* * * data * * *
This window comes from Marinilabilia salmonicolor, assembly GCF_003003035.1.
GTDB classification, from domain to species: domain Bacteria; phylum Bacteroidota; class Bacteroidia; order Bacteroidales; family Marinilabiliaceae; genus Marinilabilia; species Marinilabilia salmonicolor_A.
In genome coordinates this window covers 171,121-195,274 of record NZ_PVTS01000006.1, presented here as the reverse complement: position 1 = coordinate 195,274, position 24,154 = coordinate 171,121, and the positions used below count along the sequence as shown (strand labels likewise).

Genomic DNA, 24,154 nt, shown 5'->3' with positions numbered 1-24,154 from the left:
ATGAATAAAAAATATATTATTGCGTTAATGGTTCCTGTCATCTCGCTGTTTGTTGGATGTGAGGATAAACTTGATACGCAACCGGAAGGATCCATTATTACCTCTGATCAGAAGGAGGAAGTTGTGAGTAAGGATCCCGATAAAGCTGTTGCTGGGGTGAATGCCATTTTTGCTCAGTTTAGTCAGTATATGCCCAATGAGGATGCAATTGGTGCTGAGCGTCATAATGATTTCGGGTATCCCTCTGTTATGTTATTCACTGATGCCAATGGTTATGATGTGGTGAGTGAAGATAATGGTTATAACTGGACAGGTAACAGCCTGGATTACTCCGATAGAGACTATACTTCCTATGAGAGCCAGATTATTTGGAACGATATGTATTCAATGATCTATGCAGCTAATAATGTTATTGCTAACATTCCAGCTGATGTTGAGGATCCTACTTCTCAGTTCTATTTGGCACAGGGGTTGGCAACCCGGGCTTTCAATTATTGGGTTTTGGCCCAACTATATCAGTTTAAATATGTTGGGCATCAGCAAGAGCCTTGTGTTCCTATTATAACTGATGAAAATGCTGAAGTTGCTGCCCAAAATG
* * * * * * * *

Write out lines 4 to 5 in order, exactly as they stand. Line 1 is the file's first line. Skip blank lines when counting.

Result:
Genomic DNA, 24,154 nt, shown 5'->3' with positions numbered 1-24,154 from the left:
ATGAATAAAAAATATATTATTGCGTTAATGGTTCCTGTCATCTCGCTGTTTGTTGGATGTGAGGATAAACTTGATACGCAACCGGAAGGATCCATTATTACCTCTGATCAGAAGGAGGAAGTTGTGAGTAAGGATCCCGATAAAGCTGTTGCTGGGGTGAATGCCATTTTTGCTCAGTTTAGTCAGTATATGCCCAATGAGGATGCAATTGGTGCTGAGCGTCATAATGATTTCGGGTATCCCTCTGTTATGTTATTCACTGATGCCAATGGTTATGATGTGGTGAGTGAAGATAATGGTTATAACTGGACAGGTAACAGCCTGGATTACTCCGATAGAGACTATACTTCCTATGAGAGCCAGATTATTTGGAACGATATGTATTCAATGATCTATGCAGCTAATAATGTTATTGCTAACATTCCAGCTGATGTTGAGGATCCTACTTCTCAGTTCTATTTGGCACAGGGGTTGGCAACCCGGGCTTTCAATTATTGGGTTTTGGCCCAACTATATCAGTTTAAATATGTTGGGCATCAGCAAGAGCCTTGTGTTCCTATTATAACTGATGAAAATGCTGAAGTTGCTGCCCAAAATG